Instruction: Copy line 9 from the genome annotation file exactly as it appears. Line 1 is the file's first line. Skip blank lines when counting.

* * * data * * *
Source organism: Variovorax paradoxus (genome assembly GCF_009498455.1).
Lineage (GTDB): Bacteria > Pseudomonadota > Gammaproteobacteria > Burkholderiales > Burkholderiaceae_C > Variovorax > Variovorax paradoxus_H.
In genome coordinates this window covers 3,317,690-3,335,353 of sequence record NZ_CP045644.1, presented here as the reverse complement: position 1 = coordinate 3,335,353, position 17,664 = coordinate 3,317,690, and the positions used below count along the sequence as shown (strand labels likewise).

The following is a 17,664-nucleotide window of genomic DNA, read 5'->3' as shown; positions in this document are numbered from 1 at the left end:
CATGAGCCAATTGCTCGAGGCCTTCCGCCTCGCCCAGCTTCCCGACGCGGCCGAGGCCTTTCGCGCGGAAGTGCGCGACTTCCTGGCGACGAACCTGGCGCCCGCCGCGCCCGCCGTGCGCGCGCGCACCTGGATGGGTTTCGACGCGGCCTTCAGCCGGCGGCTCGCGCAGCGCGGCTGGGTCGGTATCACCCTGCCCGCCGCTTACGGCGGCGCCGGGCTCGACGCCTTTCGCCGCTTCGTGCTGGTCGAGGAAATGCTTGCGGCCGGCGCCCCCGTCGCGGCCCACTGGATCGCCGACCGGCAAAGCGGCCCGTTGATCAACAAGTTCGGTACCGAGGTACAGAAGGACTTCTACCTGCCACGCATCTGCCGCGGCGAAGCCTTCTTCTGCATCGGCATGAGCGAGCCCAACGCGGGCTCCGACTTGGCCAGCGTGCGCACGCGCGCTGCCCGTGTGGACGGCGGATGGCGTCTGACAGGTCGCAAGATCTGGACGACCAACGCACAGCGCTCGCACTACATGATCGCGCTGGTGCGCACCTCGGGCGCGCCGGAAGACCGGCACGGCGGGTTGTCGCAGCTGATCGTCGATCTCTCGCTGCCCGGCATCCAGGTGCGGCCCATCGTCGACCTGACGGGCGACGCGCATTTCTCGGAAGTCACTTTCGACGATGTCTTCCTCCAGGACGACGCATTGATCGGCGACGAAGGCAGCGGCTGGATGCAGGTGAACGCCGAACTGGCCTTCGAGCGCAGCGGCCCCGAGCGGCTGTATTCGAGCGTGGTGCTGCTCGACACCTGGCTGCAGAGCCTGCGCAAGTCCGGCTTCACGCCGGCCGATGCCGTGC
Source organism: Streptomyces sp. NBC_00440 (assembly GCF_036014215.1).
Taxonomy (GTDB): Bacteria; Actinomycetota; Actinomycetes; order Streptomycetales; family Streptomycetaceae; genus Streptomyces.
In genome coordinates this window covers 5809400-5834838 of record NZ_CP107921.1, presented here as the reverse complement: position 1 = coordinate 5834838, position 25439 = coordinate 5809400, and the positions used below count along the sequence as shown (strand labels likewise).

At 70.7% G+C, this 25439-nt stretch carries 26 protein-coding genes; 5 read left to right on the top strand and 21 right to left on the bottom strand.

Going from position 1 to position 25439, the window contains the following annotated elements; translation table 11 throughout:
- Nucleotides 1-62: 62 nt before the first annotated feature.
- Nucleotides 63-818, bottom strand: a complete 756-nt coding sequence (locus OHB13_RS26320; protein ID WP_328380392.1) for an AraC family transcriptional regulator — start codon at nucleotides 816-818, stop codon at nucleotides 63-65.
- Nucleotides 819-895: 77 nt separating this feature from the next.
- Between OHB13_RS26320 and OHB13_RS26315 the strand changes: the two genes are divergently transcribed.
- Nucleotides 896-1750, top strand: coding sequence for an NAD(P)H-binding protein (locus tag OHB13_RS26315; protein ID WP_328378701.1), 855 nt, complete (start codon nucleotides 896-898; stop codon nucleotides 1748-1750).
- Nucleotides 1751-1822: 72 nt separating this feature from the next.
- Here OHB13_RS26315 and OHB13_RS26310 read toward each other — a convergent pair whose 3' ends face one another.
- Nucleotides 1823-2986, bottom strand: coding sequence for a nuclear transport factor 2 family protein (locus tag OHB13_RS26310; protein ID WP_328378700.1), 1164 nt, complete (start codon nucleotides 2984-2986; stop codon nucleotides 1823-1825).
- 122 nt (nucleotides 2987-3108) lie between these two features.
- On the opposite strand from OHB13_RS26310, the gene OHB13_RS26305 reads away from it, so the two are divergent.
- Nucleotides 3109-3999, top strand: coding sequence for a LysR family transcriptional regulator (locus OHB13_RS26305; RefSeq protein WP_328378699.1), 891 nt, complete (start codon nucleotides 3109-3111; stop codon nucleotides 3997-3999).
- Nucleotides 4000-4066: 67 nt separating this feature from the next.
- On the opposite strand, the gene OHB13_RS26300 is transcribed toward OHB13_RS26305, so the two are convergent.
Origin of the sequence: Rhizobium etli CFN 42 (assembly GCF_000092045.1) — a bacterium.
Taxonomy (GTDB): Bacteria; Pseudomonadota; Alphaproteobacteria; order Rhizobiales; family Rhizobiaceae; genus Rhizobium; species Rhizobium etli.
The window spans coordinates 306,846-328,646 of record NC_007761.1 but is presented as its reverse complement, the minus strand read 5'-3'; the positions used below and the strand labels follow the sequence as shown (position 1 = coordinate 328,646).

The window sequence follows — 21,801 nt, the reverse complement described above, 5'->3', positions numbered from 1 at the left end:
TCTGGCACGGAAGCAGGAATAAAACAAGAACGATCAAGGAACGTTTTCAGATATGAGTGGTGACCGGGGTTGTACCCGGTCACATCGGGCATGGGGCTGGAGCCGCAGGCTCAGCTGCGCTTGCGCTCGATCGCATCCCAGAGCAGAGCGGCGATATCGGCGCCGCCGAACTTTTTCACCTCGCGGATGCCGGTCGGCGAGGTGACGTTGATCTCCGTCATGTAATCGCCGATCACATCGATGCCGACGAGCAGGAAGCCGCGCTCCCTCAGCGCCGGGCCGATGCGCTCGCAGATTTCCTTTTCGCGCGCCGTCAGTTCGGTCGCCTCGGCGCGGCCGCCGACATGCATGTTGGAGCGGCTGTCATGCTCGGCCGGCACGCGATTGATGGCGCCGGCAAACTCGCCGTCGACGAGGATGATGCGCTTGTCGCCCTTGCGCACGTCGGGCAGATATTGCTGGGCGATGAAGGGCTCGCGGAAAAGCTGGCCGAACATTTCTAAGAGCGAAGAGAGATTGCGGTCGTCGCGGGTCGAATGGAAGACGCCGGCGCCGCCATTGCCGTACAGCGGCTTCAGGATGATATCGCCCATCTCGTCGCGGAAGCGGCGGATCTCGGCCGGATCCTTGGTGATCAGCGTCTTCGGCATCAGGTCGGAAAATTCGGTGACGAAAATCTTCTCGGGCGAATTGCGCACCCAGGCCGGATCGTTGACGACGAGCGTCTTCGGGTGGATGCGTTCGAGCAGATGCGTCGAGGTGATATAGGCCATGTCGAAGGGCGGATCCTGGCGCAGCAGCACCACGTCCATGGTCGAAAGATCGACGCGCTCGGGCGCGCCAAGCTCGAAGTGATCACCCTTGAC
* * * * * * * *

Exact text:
At 70.7% G+C, this 25439-nt stretch carries 26 protein-coding genes; 5 read left to right on the top strand and 21 right to left on the bottom strand.